The National Psoriasis Foundation estimates that more than 8 million people in the U.S. suffer from psoriasis and that approximately 30% of those individuals develop psoriatic arthritis (PsA).1 Given these statistics, roughly 2.4 million people in the country are likely affected by PsA. Moreover, patients with this systemic condition carry a higher-than-average burden of cardiometabolic comorbidities, such as diabetes, hypertension, cardiovascular disease—and obesity.
“Obesity is one of the stronger risk factors for development of psoriatic arthritis, along with severe psoriasis, history of joint trauma, family history and general inflammatory bowel disease,” says Alexis Ogdie, MD, MSCE, rheumatologist and associate professor of medicine and epidemiology, Perelman School of Medicine, University of Pennsylvania, Philadelphia, and director of the Penn Psoriatic Arthritis and Spondyloarthritis Program.
Dr. Ogdie estimates that approximately 50% of patients with PsA in the U.S. have a body mass index (BMI) of more than 30, a percentage exceeding that of the entire nation’s general population by just 9%, according to currently available statistics from the Centers for Disease Control and Prevention.2 The overall trend toward a more obese populace is expected to continue, and, thus, rheumatologists can expect the number of patients they see with PsA who also are obese to rise as well.
The relationship between PsA and obesity is complex and possibly bidirectional in nature. It has been theorized that the chronic systemic inflammation that characterizes obesity is not only caused by the excess weight but may be a risk factor for it.3 This is one of many reasons treatment management for patients affected by both PsA and obesity is particularly challenging for the rheumatologists and rheumatology professionals who work with them. Many are exploring new ways to approach and care for these patients.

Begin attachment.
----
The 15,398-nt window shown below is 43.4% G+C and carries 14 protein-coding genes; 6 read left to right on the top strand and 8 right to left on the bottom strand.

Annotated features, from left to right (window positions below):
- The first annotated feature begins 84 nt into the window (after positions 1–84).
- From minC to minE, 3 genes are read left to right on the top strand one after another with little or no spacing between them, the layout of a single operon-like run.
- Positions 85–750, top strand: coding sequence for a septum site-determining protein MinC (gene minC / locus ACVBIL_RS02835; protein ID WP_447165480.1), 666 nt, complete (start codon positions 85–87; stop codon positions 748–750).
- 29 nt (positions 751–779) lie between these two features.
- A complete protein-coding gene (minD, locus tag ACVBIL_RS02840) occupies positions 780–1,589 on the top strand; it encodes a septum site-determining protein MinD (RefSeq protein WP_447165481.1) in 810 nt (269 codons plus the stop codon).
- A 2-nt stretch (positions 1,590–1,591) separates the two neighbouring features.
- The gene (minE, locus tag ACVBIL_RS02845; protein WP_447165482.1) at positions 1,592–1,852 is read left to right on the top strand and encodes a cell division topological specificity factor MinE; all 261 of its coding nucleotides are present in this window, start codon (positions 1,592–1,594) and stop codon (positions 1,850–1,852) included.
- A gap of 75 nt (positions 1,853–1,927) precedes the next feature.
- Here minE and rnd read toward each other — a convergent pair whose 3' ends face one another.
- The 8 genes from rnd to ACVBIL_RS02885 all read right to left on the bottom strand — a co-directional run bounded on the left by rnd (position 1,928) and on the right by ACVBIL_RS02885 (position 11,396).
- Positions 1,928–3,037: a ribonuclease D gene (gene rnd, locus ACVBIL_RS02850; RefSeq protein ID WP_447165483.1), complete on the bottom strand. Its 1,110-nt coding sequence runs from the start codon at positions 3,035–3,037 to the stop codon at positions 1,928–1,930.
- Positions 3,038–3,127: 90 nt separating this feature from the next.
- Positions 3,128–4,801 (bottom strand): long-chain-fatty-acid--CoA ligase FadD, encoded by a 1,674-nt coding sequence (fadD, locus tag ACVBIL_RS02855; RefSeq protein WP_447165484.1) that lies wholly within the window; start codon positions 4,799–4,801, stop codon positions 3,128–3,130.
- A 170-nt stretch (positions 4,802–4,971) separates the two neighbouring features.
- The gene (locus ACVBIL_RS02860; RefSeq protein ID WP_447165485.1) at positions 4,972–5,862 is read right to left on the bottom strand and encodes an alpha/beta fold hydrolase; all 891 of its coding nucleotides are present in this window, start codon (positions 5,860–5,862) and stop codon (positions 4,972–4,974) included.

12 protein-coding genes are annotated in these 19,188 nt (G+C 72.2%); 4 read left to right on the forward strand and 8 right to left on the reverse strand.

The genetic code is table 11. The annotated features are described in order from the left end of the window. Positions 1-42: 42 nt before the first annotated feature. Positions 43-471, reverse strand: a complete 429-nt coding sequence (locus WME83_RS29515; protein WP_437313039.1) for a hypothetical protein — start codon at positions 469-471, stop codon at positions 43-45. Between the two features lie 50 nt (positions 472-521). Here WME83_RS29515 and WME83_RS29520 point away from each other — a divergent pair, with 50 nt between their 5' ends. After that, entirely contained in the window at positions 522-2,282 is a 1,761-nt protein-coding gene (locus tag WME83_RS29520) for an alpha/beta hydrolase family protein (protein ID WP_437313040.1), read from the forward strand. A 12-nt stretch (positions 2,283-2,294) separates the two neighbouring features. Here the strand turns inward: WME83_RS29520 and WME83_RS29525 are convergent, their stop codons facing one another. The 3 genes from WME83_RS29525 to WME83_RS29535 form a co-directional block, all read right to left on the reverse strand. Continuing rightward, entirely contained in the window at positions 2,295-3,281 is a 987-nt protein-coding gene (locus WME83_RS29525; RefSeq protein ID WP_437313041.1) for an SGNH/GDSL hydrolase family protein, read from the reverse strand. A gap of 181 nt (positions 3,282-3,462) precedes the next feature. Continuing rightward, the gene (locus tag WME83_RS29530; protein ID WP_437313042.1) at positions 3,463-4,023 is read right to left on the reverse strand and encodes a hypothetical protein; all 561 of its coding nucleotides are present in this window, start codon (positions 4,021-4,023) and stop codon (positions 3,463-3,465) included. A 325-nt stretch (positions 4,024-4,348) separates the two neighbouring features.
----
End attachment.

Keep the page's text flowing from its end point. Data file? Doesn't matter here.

The Weight Factor
Given the progressive nature of PsA, the earlier the disease can be diagnosed the better the long-term treatment outcome, says Dr. Ogdie. However, any diagnosis of PsA can take time, as undiagnosed patients generally first go to their primary care doctor, who might find inflammatory conditions that point to PsA. “Having uveitis or inflammatory bowel disease, for example, might elevate the likelihood that the patient’s joint complaints are psoriatic arthritis, and speed up diagnosis,” Dr. Ogdie notes.
However, an obese patient, particularly one without any of these telltale inflammatory conditions, can be especially difficult to diagnose, according to Dr. Ogdie. “People with obesity have a higher prevalence of osteoarthritis, so this can be hard to separate out—are these symptoms of osteoarthritis, is this mechanical in general, or is it psoriatic arthritis?” she says. “Patients with obesity have a higher prevalence of fibromyalgia and that’s also sometimes difficult to distinguish from PsA.”